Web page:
In Helen Lim’s books, keeping busy is just one aspect of graceful ageing. And it’s one that she has turned into a successful second career.

When Betty Friedan, American writer, activist, and feminist said “Ageing is not lost youth but a new stage of opportunity and strength”, it’s almost as if she’s describing Helen Lim, 67, founding partner and chief executive office of Silver Spring.

The sprightly and bubbly (self-described) “champion of the underdogs” has an easy demeanour and smile for everyone whom she comes into contact with. Her enthusiasm for life is contagious as she shares on manoeuvring life down the path of growing older.

Seniors in Singapore have got much more to give

With almost 40 years of experience in human resources management under her belt at the time of her “retirement” in 2005, she felt she had more to offer. “I’m driven by the feeling of being needed,” says Helen. That was the m​ain catalyst for setting up Silver Spring in 2009 – Singapore’s first social enterprise set-up of such nature – she says, as she noticed that many people lost their sense of identity and self-esteem after retiring or getting retrenched.

Helen’s story is an object lesson for retirees and even for those who have been “restructured” out of their employment. With the latter, there’s always the worry that their existing skills aren’t applicable to new industries, that their skills and experience aren’t transferable and that they will have to reinvent themselves to remain competitive, shares Helen.

“My passion is to enable these individuals to find the next chapter of their work life and help them realise that they still have more to give,” she says, while referring to Singapore’s growing concerns over the issues encountered by its ageing population.

And she adds, “Work also keeps your mind healthy and engaged with the world around you. And there are no hard and fast rules about it.” For some having a second career isn’t about a job only, she says, while for others, they want a job as a means of “giving back” to society. For those who need to or are keen to explore working well into their later years, Helen says, “It’s got to be sustainable for the next 10 years or so. You need to look after yourself and you need to go into a job that you can adapt well to. I’ve got consultants at Silver Spring who are in their 50s. The oldest is 75!”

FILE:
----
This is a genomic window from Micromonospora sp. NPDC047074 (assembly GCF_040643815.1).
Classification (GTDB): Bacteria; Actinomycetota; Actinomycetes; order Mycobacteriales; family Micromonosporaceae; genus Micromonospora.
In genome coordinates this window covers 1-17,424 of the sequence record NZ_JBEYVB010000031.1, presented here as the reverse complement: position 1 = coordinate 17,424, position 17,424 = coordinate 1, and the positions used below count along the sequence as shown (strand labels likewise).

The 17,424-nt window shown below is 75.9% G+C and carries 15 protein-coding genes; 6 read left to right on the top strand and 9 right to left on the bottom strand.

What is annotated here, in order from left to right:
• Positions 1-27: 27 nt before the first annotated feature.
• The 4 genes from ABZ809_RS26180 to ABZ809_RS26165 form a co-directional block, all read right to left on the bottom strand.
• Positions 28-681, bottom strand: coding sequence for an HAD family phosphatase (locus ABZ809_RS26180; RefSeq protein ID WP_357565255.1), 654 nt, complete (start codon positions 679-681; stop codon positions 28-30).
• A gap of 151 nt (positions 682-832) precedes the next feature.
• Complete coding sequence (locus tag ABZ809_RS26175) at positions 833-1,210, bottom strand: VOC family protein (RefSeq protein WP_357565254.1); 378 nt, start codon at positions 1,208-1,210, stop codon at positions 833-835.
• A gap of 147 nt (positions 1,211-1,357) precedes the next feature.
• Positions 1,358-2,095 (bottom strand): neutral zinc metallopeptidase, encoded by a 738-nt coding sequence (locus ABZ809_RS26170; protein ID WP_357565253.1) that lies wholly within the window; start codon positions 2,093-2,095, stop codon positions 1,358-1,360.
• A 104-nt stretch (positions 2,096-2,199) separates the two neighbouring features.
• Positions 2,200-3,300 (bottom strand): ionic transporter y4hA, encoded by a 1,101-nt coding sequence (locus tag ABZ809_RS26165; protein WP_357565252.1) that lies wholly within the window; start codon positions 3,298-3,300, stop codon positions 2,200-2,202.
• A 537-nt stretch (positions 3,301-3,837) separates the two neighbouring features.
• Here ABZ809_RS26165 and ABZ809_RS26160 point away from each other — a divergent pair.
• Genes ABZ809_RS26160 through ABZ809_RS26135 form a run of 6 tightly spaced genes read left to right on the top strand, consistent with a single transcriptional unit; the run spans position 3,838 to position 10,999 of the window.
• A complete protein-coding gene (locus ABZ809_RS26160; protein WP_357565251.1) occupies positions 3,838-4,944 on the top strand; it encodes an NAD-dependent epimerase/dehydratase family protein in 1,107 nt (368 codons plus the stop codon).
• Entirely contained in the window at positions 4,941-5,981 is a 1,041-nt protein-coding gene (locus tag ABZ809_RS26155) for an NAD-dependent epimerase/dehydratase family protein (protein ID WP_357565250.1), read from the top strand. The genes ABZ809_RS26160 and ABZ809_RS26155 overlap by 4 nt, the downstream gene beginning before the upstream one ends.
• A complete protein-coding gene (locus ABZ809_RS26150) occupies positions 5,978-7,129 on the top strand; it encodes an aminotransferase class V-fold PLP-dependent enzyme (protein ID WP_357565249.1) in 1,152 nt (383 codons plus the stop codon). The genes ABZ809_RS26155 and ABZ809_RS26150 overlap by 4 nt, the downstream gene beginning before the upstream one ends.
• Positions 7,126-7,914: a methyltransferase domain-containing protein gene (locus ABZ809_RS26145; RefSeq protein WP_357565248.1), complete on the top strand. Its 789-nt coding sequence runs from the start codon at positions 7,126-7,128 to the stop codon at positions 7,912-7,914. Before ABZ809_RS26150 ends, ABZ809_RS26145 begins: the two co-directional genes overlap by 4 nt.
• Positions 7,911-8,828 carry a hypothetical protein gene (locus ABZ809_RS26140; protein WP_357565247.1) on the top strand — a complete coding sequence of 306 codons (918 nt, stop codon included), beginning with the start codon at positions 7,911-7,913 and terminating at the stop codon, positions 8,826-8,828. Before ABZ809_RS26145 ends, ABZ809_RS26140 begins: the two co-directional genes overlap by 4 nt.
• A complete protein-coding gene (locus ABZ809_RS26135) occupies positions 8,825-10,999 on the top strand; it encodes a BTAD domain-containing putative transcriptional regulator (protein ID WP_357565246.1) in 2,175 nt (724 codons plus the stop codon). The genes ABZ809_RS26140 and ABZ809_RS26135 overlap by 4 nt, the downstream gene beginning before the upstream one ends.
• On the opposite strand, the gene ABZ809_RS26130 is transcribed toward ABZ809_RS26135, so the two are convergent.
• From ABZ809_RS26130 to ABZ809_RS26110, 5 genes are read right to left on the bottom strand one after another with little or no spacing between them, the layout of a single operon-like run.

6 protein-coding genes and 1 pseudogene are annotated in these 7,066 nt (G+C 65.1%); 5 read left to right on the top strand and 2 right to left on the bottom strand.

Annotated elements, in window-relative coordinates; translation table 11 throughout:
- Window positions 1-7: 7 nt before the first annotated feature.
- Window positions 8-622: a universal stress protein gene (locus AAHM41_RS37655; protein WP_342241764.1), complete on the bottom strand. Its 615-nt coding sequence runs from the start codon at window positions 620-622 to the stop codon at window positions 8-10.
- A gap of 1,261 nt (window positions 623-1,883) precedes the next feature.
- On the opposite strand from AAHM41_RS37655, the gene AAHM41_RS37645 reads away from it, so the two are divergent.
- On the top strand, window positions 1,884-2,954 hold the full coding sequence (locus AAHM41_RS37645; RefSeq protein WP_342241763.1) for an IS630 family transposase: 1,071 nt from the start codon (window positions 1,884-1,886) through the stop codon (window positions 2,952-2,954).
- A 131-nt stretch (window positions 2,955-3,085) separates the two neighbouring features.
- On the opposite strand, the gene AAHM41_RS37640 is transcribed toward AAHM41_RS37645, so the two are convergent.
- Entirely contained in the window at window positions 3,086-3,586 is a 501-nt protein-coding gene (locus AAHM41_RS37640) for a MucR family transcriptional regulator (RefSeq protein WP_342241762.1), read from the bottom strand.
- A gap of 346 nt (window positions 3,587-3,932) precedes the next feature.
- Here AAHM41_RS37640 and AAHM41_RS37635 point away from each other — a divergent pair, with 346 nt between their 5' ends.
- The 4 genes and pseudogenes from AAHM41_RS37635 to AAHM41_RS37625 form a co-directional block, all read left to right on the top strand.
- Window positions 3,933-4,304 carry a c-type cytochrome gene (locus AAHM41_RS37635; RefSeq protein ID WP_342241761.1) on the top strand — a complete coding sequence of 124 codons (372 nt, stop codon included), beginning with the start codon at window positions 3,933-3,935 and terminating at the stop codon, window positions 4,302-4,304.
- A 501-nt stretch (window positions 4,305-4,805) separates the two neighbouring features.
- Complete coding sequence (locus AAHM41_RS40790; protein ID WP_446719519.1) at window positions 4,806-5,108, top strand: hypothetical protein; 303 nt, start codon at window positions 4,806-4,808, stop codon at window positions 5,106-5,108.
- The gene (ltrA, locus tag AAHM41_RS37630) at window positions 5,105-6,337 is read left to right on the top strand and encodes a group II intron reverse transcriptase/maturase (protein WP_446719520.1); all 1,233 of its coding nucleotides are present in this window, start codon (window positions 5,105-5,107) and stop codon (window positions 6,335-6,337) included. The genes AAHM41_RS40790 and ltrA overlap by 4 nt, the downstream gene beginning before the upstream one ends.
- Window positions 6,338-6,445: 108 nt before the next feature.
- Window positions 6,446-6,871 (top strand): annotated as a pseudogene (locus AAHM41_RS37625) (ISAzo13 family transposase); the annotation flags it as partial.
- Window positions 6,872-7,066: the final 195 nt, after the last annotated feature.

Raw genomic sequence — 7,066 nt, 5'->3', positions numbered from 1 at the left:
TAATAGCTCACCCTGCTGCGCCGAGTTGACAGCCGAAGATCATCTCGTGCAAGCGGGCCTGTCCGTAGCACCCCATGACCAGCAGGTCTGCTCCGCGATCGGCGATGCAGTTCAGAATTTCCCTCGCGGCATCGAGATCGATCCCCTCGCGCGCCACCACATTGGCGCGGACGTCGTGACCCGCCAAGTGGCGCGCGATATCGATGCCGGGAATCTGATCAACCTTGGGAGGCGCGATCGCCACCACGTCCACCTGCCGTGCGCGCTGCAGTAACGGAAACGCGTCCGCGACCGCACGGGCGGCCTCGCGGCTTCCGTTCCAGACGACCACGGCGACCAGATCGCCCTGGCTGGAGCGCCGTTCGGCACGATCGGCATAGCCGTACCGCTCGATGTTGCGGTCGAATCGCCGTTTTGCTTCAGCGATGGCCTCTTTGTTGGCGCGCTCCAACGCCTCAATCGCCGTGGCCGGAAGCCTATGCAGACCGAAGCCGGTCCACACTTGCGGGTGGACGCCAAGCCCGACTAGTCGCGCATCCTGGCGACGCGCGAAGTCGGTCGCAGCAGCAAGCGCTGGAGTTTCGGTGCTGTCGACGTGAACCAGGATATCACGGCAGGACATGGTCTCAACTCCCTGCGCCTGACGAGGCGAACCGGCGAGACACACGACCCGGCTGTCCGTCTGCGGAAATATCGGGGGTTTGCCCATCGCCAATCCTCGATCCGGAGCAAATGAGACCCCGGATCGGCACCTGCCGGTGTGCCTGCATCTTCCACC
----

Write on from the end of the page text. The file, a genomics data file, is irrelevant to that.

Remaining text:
She shares that there are candidates who come in and are inspired and encouraged by the consultants, who are still able to give of themselves by helping other seniors. “I am heartened and encouraged. (They need to know) that there’s still life in those of us above 65!” quips Helen.

Help others to help yourself

“Why would you want to throw away all of that work experience that you’ve spent a better part of your life accumulating? I think it’s about reconfiguring what you already have, taking the old and blending it with the new and coming up with something that’s going to excite you for the rest of your life!” she enthuses.

“I’ve nudged people and said, ‘It’s really up to you… the world doesn’t owe you a living’. There are people around you who are willing to support and guide you. So I’m always out to help people to help themselves,” adds Helen.

Aside from Chatters Cafe, which she set up in 2009 and is operated by seniors over 50 years old, she set up Silver Horizon, a travel co-operative run by seniors for fellow seniors, in 2012. “It’s all in the spirit of making life more active and meaningful for seniors,” shares Helen. Studies have shown that those with strong social ties are healthier too as they keep themselves alert (mind), strong (body) and happy (spirit).